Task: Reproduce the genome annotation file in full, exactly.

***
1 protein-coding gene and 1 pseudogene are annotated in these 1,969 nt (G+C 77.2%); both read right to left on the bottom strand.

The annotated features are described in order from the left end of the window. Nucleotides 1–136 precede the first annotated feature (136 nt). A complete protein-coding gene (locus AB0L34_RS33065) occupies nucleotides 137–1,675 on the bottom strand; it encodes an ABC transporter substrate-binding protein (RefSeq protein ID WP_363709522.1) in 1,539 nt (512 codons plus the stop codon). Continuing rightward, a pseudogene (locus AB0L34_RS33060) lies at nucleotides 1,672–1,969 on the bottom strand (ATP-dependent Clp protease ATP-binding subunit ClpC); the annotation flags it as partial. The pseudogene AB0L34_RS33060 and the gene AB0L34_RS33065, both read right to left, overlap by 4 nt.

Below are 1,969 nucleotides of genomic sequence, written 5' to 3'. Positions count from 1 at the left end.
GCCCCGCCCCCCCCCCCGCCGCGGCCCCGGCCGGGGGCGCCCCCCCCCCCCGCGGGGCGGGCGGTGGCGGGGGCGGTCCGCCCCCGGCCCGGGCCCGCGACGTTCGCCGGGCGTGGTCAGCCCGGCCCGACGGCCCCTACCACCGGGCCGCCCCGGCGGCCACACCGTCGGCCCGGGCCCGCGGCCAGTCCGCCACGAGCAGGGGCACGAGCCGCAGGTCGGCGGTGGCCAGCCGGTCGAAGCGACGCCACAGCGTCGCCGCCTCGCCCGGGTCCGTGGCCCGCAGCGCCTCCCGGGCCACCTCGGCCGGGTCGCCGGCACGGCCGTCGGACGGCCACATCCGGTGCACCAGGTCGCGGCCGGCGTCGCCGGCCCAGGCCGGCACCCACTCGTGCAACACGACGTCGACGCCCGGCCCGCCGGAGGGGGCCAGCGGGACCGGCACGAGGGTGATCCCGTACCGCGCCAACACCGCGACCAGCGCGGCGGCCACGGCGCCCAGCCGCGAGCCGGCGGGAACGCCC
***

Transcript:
1 protein-coding gene and 1 pseudogene are annotated in these 1,969 nt (G+C 77.2%); both read right to left on the bottom strand.

The annotated features are described in order from the left end of the window. Nucleotides 1–136 precede the first annotated feature (136 nt). A complete protein-coding gene (locus AB0L34_RS33065) occupies nucleotides 137–1,675 on the bottom strand; it encodes an ABC transporter substrate-binding protein (RefSeq protein ID WP_363709522.1) in 1,539 nt (512 codons plus the stop codon). Continuing rightward, a pseudogene (locus AB0L34_RS33060) lies at nucleotides 1,672–1,969 on the bottom strand (ATP-dependent Clp protease ATP-binding subunit ClpC); the annotation flags it as partial. The pseudogene AB0L34_RS33060 and the gene AB0L34_RS33065, both read right to left, overlap by 4 nt.

Below are 1,969 nucleotides of genomic sequence, written 5' to 3'. Positions count from 1 at the left end.
GCCCCGCCCCCCCCCCCGCCGCGGCCCCGGCCGGGGGCGCCCCCCCCCCCCGCGGGGCGGGCGGTGGCGGGGGCGGTCCGCCCCCGGCCCGGGCCCGCGACGTTCGCCGGGCGTGGTCAGCCCGGCCCGACGGCCCCTACCACCGGGCCGCCCCGGCGGCCACACCGTCGGCCCGGGCCCGCGGCCAGTCCGCCACGAGCAGGGGCACGAGCCGCAGGTCGGCGGTGGCCAGCCGGTCGAAGCGACGCCACAGCGTCGCCGCCTCGCCCGGGTCCGTGGCCCGCAGCGCCTCCCGGGCCACCTCGGCCGGGTCGCCGGCACGGCCGTCGGACGGCCACATCCGGTGCACCAGGTCGCGGCCGGCGTCGCCGGCCCAGGCCGGCACCCACTCGTGCAACACGACGTCGACGCCCGGCCCGCCGGAGGGGGCCAGCGGGACCGGCACGAGGGTGATCCCGTACCGCGCCAACACCGCGACCAGCGCGGCGGCCACGGCGCCCAGCCGCGAGCCGGCGGGAACGCCC